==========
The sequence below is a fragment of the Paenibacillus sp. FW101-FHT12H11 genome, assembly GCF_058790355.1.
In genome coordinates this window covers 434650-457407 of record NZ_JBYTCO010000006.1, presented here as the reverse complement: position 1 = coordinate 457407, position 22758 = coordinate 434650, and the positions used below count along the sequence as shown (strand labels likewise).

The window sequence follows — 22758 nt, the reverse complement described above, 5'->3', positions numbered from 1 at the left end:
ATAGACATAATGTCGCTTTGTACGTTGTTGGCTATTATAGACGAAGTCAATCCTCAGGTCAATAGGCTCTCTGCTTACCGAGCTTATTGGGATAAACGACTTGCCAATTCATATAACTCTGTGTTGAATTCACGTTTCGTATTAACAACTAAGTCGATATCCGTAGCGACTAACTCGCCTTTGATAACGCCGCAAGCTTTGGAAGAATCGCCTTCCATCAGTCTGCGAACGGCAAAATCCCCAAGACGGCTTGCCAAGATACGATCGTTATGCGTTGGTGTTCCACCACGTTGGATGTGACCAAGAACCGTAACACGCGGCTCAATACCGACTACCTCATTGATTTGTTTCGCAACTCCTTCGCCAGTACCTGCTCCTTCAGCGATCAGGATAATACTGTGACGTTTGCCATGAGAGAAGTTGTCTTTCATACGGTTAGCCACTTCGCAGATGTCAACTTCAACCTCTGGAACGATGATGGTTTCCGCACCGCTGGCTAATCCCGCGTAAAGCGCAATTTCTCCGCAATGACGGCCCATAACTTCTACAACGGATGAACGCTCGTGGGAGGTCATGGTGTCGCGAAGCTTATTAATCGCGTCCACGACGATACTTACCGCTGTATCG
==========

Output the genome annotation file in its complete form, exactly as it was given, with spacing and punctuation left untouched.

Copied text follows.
The sequence below is a fragment of the Paenibacillus sp. FW101-FHT12H11 genome, assembly GCF_058790355.1.
In genome coordinates this window covers 434650-457407 of record NZ_JBYTCO010000006.1, presented here as the reverse complement: position 1 = coordinate 457407, position 22758 = coordinate 434650, and the positions used below count along the sequence as shown (strand labels likewise).

The window sequence follows — 22758 nt, the reverse complement described above, 5'->3', positions numbered from 1 at the left end:
ATAGACATAATGTCGCTTTGTACGTTGTTGGCTATTATAGACGAAGTCAATCCTCAGGTCAATAGGCTCTCTGCTTACCGAGCTTATTGGGATAAACGACTTGCCAATTCATATAACTCTGTGTTGAATTCACGTTTCGTATTAACAACTAAGTCGATATCCGTAGCGACTAACTCGCCTTTGATAACGCCGCAAGCTTTGGAAGAATCGCCTTCCATCAGTCTGCGAACGGCAAAATCCCCAAGACGGCTTGCCAAGATACGATCGTTATGCGTTGGTGTTCCACCACGTTGGATGTGACCAAGAACCGTAACACGCGGCTCAATACCGACTACCTCATTGATTTGTTTCGCAACTCCTTCGCCAGTACCTGCTCCTTCAGCGATCAGGATAATACTGTGACGTTTGCCATGAGAGAAGTTGTCTTTCATACGGTTAGCCACTTCGCAGATGTCAACTTCAACCTCTGGAACGATGATGGTTTCCGCACCGCTGGCTAATCCCGCGTAAAGCGCAATTTCTCCGCAATGACGGCCCATAACTTCTACAACGGATGAACGCTCGTGGGAGGTCATGGTGTCGCGAAGCTTATTAATCGCGTCCACGACGATACTTACCGCTGTATCG